A political decision
It was, according to a top health official of the Aquino administration, a “political decision” to implement the P3.5-billion dengue vaccination program in the twilight of Noynoy Aquino’s term. And here I was thinking that inoculating up to one million children was a matter of public health, which should never be subject to politicking.
Most of us already know the strange circumstances surrounding the midnight purchase of the Dengvaxia vaccine created by the world’s fifth-largest pharmaceutical company by sales, France-based Sanofi. But it took Dr. Kenneth Hartigan-Go, a former undersecretary of the Department of Health, to admit to the Senate yesterday the real reason for the uncharacteristic energy displayed by the usually lackadaisical Aquino government in forcing through with the vaccination program right before it bid goodbye.
In one last spasm of political will, Aquino personally met with Sanofi executives at least three times, blatantly disregarded budget procedures and brushed aside reservations made by well-intentioned medical professionals and groups to get the job done. He obviously gave direct and insistent orders to his health and budget officials, who delivered the necessary approvals and found the needed funds in record time.
To Aquino also should be addressed the plaintive question posed to Noynoy’s Health Secretary, Janette Garin, by a parent at the hearing: How do you sleep at night?
If using a still-untested vaccine on a total of 830,000 children (a number that could still rise if all those vaccinated are accounted for, including those who had their shots at private hospitals and other groups like police officers) is a mere question of politics, I wonder what other important decisions were made using the same consideration during those dark years. Think about it.
Was the decision to leave 44 police commandos to die in Mamasapano a political decision? Was the delayed and condescending response to the Yolanda tragedy informed by the same politics?
I think Noynoy, Garin and the rest sleep very well at night, thank you very much. After all, to them, everything was probably just a political decision, with no bearing whatsoever on actual persons.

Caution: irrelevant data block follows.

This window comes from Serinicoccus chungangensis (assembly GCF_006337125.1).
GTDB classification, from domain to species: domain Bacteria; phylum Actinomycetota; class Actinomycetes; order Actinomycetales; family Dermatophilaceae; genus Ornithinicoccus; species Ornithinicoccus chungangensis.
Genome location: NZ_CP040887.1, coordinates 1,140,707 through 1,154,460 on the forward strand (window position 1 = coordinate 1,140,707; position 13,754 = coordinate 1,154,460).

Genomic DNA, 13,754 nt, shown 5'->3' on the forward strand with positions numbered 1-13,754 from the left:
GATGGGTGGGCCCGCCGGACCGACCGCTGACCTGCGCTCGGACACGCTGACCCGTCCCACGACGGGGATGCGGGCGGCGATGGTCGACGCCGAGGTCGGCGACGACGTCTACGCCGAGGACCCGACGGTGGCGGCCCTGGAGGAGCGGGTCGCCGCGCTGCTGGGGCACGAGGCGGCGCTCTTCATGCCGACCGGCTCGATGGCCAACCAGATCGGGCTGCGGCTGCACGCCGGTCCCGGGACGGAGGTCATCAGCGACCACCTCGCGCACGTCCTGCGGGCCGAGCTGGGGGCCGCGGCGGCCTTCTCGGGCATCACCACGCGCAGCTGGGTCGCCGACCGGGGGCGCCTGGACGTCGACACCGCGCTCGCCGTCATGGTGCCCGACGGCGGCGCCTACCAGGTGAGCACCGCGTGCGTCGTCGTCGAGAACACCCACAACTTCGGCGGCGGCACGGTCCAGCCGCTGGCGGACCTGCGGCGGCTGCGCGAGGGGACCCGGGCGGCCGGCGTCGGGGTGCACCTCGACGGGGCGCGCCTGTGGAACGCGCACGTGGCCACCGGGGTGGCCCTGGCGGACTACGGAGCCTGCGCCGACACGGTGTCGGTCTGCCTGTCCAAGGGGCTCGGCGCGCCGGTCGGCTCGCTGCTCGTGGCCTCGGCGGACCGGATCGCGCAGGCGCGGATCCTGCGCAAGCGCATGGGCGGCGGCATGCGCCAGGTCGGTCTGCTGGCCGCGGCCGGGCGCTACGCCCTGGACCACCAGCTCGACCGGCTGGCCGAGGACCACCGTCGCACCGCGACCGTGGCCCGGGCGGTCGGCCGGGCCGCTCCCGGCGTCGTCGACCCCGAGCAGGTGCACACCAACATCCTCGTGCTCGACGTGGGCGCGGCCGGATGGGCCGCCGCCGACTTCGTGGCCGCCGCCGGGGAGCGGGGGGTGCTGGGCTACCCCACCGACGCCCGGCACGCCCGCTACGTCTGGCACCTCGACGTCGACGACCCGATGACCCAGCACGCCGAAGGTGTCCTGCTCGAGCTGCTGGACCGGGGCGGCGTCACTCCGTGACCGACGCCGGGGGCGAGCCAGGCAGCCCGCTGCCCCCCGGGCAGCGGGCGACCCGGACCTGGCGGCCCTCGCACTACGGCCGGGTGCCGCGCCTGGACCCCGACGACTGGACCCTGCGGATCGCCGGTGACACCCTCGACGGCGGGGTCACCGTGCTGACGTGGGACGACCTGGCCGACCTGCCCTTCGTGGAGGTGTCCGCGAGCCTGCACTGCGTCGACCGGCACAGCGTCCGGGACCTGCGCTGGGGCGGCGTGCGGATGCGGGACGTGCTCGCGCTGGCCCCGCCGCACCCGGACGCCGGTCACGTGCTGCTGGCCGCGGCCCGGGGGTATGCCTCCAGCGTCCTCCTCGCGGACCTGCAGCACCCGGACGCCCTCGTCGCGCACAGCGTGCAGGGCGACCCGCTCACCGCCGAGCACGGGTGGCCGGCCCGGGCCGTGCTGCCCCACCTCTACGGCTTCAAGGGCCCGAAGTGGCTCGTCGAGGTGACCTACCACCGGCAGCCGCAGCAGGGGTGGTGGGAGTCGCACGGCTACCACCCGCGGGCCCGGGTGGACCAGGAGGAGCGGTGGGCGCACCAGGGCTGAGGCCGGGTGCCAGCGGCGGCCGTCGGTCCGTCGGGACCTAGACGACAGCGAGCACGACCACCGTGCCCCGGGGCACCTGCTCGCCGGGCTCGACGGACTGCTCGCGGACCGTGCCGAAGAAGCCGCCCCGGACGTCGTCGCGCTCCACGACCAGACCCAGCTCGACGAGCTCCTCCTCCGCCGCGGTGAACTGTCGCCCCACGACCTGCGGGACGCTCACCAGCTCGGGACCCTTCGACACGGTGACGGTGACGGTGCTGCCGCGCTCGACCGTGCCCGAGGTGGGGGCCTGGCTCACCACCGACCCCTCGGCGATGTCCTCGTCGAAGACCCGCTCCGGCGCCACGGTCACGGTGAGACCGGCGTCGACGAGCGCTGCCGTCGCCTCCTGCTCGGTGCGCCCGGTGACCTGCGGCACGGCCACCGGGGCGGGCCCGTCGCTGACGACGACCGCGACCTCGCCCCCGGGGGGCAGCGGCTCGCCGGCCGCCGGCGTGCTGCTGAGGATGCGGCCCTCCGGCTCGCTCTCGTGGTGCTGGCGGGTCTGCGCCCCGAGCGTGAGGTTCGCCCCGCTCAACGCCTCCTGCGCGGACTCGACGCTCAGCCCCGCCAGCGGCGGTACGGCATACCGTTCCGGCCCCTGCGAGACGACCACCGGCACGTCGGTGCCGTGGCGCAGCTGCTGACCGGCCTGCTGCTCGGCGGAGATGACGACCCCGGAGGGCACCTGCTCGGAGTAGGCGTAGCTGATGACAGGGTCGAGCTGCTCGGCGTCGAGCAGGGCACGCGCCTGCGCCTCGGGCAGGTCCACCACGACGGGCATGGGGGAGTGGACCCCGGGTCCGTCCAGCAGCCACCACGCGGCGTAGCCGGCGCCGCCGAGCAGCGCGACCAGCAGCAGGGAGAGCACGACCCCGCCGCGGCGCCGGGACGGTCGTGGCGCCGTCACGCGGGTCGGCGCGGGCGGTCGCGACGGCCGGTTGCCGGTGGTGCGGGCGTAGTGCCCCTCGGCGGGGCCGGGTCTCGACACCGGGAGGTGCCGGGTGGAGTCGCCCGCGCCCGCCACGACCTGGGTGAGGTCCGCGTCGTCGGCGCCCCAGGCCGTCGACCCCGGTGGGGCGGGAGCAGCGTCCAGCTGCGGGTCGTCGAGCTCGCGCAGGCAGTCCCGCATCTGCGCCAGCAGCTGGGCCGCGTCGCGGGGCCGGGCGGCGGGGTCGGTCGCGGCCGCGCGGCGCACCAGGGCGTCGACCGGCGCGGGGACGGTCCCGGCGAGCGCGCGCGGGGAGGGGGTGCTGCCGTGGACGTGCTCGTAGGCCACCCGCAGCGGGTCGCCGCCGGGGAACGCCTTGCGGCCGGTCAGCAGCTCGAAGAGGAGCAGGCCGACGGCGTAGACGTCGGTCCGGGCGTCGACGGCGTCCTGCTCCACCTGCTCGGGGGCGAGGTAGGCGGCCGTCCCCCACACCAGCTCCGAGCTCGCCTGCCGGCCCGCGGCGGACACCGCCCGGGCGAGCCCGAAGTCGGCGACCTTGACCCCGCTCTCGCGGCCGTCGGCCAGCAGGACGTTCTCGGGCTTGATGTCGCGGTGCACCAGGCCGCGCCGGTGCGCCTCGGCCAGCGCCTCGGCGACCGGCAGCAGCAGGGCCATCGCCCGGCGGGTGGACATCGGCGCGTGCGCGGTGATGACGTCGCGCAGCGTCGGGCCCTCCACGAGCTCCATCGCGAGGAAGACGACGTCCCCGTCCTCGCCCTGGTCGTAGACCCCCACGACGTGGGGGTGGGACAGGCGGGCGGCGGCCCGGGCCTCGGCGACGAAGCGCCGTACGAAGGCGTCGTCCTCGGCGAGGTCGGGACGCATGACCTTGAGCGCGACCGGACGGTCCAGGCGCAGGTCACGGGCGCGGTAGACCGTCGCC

But I wish Go’s truthful but self-condemning statement is remembered by all Filipinos when the next elections come along and some Yellow candidate once again seeks our vote. Remember that to these elitist hypocrites, who like to pose as righteous reformers with no evidence to back up their claims, voters like you are just numbers who aid them in forming political decisions.
And remember that it’s not just any kind of politics. It’s got to be Yellow politics, a particularly virulent kind that only cares about a segment of the political elite that lives off the masses—whose health, welfare and lives don’t really matter.
One person who is truly the subject of a political decision—and who must have trouble sleeping these days—is Chief Justice Maria Lourdes Sereno. But before Congress, both Houses of it, rules on her fate, she must suffer the indignity of being serially humiliated by an increasing number of her own peers and colleagues.
Five members of Sereno’s own court have either already testified or have promised to testify against the chief justice in the ongoing committee on justice investigation being conducted against her in the House of Representatives. If you include the court administrator and the clerk of court, that makes seven court officers that Sereno must deal with on a daily basis at work—and they have, for the most part, damned her with their testimony at the House.
Now, I don’t care what you make of Sereno’s flunking her psychological examination. But don’t tell me that her own performance will not suffer, on the off-chance that she survives the move to impeach her, if he has to continue working with the people who have already condemned her before the justice committee.
Indeed, if only because of their unprecedented testimony against Sereno, I am certain that all these members of the court cannot be expected to look at the chief justice in any way except as their sworn enemy, who must be stopped or stymied at all costs. And because surviving impeachment only inoculates Sereno from the removal process for one year, I expect these declared anti-CJ dissidents to keep on trying on an annual basis.
And where would that leave us, the citizens who look to the Supreme Court as the final arbiter of legal disputes and ultimate interpreter of the law? Nowhere.
Again, I remember the much-loved Chief Justice Renato Corona, who was removed by Noynoy Aquino’s Congress lackeys even if he had the support of his colleagues, all the lower courts and nearly all the court workers at every level. And I recall that only one high court justice expressed a willingness to testify against Corona during his impeachment trial— a new associate justice by the name of Maria Lourdes Sereno, who succeeded Corona.
Karma can really be a bitch. And Sereno should really take a hint and resign.